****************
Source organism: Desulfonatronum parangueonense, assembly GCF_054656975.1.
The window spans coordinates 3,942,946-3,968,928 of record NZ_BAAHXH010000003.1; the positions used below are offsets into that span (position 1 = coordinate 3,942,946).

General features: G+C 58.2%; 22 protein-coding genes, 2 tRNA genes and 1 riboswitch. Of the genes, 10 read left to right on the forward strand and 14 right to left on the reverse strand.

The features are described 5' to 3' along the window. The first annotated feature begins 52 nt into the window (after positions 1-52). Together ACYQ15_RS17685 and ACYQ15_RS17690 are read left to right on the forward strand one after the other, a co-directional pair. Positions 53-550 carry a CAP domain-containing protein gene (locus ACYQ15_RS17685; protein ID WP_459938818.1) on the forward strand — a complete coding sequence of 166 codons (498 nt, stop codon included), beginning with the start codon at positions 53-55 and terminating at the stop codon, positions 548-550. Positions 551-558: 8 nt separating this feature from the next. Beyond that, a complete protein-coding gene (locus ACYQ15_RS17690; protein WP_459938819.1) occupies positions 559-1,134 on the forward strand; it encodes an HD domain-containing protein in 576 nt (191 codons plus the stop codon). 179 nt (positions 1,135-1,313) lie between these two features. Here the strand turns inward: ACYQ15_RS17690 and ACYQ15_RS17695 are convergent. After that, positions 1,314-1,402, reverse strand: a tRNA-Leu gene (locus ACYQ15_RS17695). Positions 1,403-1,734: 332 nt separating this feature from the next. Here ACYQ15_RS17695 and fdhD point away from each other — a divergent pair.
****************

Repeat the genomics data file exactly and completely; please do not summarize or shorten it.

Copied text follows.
Source organism: Desulfonatronum parangueonense, assembly GCF_054656975.1.
The window spans coordinates 3,942,946-3,968,928 of record NZ_BAAHXH010000003.1; the positions used below are offsets into that span (position 1 = coordinate 3,942,946).

General features: G+C 58.2%; 22 protein-coding genes, 2 tRNA genes and 1 riboswitch. Of the genes, 10 read left to right on the forward strand and 14 right to left on the reverse strand.

The features are described 5' to 3' along the window. The first annotated feature begins 52 nt into the window (after positions 1-52). Together ACYQ15_RS17685 and ACYQ15_RS17690 are read left to right on the forward strand one after the other, a co-directional pair. Positions 53-550 carry a CAP domain-containing protein gene (locus ACYQ15_RS17685; protein ID WP_459938818.1) on the forward strand — a complete coding sequence of 166 codons (498 nt, stop codon included), beginning with the start codon at positions 53-55 and terminating at the stop codon, positions 548-550. Positions 551-558: 8 nt separating this feature from the next. Beyond that, a complete protein-coding gene (locus ACYQ15_RS17690; protein WP_459938819.1) occupies positions 559-1,134 on the forward strand; it encodes an HD domain-containing protein in 576 nt (191 codons plus the stop codon). 179 nt (positions 1,135-1,313) lie between these two features. Here the strand turns inward: ACYQ15_RS17690 and ACYQ15_RS17695 are convergent. After that, positions 1,314-1,402, reverse strand: a tRNA-Leu gene (locus ACYQ15_RS17695). Positions 1,403-1,734: 332 nt separating this feature from the next. Here ACYQ15_RS17695 and fdhD point away from each other — a divergent pair.